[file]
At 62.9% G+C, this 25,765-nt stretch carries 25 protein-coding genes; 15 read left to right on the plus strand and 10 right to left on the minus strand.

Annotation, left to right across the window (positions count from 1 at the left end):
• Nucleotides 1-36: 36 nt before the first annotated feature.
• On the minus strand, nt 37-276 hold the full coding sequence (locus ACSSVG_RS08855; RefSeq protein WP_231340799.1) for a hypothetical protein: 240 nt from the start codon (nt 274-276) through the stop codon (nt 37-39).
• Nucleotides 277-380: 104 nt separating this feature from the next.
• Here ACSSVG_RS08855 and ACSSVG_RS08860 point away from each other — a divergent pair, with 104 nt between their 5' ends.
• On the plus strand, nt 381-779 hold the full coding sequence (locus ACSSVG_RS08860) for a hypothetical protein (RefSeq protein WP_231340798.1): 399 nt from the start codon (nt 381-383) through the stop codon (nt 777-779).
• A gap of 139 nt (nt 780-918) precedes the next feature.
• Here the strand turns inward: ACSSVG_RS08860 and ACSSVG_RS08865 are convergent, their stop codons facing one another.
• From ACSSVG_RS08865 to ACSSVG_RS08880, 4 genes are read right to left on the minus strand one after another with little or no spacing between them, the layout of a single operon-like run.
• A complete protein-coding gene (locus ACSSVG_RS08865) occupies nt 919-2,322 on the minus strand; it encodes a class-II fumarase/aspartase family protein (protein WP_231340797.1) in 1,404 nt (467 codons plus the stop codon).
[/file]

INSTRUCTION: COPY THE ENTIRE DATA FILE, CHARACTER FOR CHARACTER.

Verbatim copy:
At 62.9% G+C, this 25,765-nt stretch carries 25 protein-coding genes; 15 read left to right on the plus strand and 10 right to left on the minus strand.

Annotation, left to right across the window (positions count from 1 at the left end):
• Nucleotides 1-36: 36 nt before the first annotated feature.
• On the minus strand, nt 37-276 hold the full coding sequence (locus ACSSVG_RS08855; RefSeq protein WP_231340799.1) for a hypothetical protein: 240 nt from the start codon (nt 274-276) through the stop codon (nt 37-39).
• Nucleotides 277-380: 104 nt separating this feature from the next.
• Here ACSSVG_RS08855 and ACSSVG_RS08860 point away from each other — a divergent pair, with 104 nt between their 5' ends.
• On the plus strand, nt 381-779 hold the full coding sequence (locus ACSSVG_RS08860) for a hypothetical protein (RefSeq protein WP_231340798.1): 399 nt from the start codon (nt 381-383) through the stop codon (nt 777-779).
• A gap of 139 nt (nt 780-918) precedes the next feature.
• Here the strand turns inward: ACSSVG_RS08860 and ACSSVG_RS08865 are convergent, their stop codons facing one another.
• From ACSSVG_RS08865 to ACSSVG_RS08880, 4 genes are read right to left on the minus strand one after another with little or no spacing between them, the layout of a single operon-like run.
• A complete protein-coding gene (locus ACSSVG_RS08865) occupies nt 919-2,322 on the minus strand; it encodes a class-II fumarase/aspartase family protein (protein WP_231340797.1) in 1,404 nt (467 codons plus the stop codon).